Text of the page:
'Returning life to normal is the absolute priority': Macron visits Caribbean in wake of Hurricane Irma

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'Returning life to normal is the absolute priority': Macron visits Caribbean in wake of Hurricane Irma

French President Emmanuel Macron travelled Tuesday to the hurricane-hit Caribbean, rebuffing criticism over the relief efforts as European countries boost aid to their devastated island territories.


Macron's plane touched down in Saint Martin as anger grew over looting and lawlessness in the French-Dutch territory after Hurricane Irma.
Speaking in Guadeloupe earlier, Macron said the government began preparing "one of the biggest airlifts since World War II" days before Irma hit on Wednesday.
"Now is not the time for controversy," he said, adding: "Returning life to normal is the absolute priority."
The French, British and Dutch governments have faced criticism for failing to anticipate the disaster, with an editorial in The Telegraph newspaper calling the response "appallingly slow."
Touring Saint Martin, Macron was at times jeered by people waiting for aid supplies or hoping to catch flights for France in order to escape the devastation across the island.
"We've been here since six in the morning and we're still waiting, under a blazing sun," said one woman in a crowd of people hoping to leave as soon as possible.
Another woman asked: "Why are you here?"
But Macron said that "everybody who wants to leave will be able to," with officials saying that about 2,000 of the 35,000 residents on the French side of Saint Martin had already left in recent days.
British Foreign Secretary Boris Johnson arrived Tuesday in Bridgetown, the capital of Barbados, where he met with some of the nearly 1,000 military personnel sent to bolster relief efforts and security.
He was also expected to visit the British Virgin Islands and Anguilla.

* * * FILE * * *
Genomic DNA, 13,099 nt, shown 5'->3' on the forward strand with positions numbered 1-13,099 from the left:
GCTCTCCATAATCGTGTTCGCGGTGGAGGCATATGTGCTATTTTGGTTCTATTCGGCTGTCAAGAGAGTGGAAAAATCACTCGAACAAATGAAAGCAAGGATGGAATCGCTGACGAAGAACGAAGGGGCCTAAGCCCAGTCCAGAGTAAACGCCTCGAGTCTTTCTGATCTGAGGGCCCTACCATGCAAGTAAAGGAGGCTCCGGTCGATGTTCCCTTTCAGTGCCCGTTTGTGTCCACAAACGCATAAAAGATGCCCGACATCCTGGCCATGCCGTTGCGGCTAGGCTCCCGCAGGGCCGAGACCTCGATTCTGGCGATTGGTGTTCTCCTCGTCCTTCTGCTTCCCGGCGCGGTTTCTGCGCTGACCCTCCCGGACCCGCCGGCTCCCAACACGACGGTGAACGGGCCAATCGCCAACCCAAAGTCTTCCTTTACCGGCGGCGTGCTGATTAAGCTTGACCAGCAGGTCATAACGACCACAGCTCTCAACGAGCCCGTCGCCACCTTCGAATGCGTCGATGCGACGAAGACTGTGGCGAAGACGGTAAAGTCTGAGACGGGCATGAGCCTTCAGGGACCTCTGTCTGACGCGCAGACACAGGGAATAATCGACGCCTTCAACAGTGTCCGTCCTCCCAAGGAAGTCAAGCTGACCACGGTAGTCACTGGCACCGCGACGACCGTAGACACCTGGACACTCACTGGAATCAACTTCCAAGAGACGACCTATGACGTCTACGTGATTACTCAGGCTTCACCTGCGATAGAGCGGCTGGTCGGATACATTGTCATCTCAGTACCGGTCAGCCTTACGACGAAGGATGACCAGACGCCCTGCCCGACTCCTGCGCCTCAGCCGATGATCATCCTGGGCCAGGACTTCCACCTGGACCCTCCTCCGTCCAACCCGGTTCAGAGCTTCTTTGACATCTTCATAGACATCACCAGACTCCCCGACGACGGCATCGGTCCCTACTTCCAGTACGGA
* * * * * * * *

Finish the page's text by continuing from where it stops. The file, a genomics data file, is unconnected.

"The UK is going to be with you for the long term," Johnson had told residents in a video message.
He has dismissed the criticism as "completely unjustified," calling the relief effort "unprecedented."
A mother picking up her daughter, a survivor who flew to Paris on Monday, said government help was non-existent on Saint Martin.
"They gave us phone numbers but they didn't work. Only social media and solidarity worked," said the woman, who spoke on condition of anonymity.
"People were left to their own devices. They had to set up militias and take turns defending themselves" against looters, she said.
"All the gangs came to the French side... with guns and machetes. It's unbelievably chaotic."
Macron, who is due to visit Saint Barthelemy Wednesday, said he wanted to "disarm" St. Martin.
"There is an endemic problem on the island, that preexisted this crisis, which is weapons," he said. "It's a challenge we must face."
'Expensive legacy of empire'
The British Overseas Territories in the Caribbean are highly dependent on aid, making them what The Times called "an expensive legacy of empire."
In France, opposition figures have accused Macron's fledgling government of bungling the response to the disaster.
Radical leftist Jean-Luc Melenchon has called for a parliamentary inquiry and far-right leader Marine Le Pen said the government had left islanders to "fend for themselves."
There has also been criticism of the Dutch response.
"They reacted far too late. The French were much quicker on Saint Martin to evacuate people," tourist Kitty Algra told Dutch newspaper AD.


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